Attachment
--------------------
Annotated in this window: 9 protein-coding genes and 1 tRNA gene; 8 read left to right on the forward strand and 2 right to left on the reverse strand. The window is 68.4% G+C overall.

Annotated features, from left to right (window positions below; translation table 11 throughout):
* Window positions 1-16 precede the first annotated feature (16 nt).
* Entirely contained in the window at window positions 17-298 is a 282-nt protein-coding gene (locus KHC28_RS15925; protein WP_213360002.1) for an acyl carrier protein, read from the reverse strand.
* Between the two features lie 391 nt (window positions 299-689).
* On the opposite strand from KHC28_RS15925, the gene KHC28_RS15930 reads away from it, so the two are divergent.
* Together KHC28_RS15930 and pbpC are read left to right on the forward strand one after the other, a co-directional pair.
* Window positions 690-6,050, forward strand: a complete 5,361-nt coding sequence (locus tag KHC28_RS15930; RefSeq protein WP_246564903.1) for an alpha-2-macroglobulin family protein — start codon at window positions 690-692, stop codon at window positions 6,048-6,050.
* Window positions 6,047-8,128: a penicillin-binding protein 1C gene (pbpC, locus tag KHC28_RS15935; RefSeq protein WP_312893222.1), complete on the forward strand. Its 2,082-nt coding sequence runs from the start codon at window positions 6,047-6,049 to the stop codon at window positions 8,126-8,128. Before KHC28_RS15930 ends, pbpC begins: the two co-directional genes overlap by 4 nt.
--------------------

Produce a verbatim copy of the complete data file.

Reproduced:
Annotated in this window: 9 protein-coding genes and 1 tRNA gene; 8 read left to right on the forward strand and 2 right to left on the reverse strand. The window is 68.4% G+C overall.

Annotated features, from left to right (window positions below; translation table 11 throughout):
* Window positions 1-16 precede the first annotated feature (16 nt).
* Entirely contained in the window at window positions 17-298 is a 282-nt protein-coding gene (locus KHC28_RS15925; protein WP_213360002.1) for an acyl carrier protein, read from the reverse strand.
* Between the two features lie 391 nt (window positions 299-689).
* On the opposite strand from KHC28_RS15925, the gene KHC28_RS15930 reads away from it, so the two are divergent.
* Together KHC28_RS15930 and pbpC are read left to right on the forward strand one after the other, a co-directional pair.
* Window positions 690-6,050, forward strand: a complete 5,361-nt coding sequence (locus tag KHC28_RS15930; RefSeq protein WP_246564903.1) for an alpha-2-macroglobulin family protein — start codon at window positions 690-692, stop codon at window positions 6,048-6,050.
* Window positions 6,047-8,128: a penicillin-binding protein 1C gene (pbpC, locus tag KHC28_RS15935; RefSeq protein WP_312893222.1), complete on the forward strand. Its 2,082-nt coding sequence runs from the start codon at window positions 6,047-6,049 to the stop codon at window positions 8,126-8,128. Before KHC28_RS15930 ends, pbpC begins: the two co-directional genes overlap by 4 nt.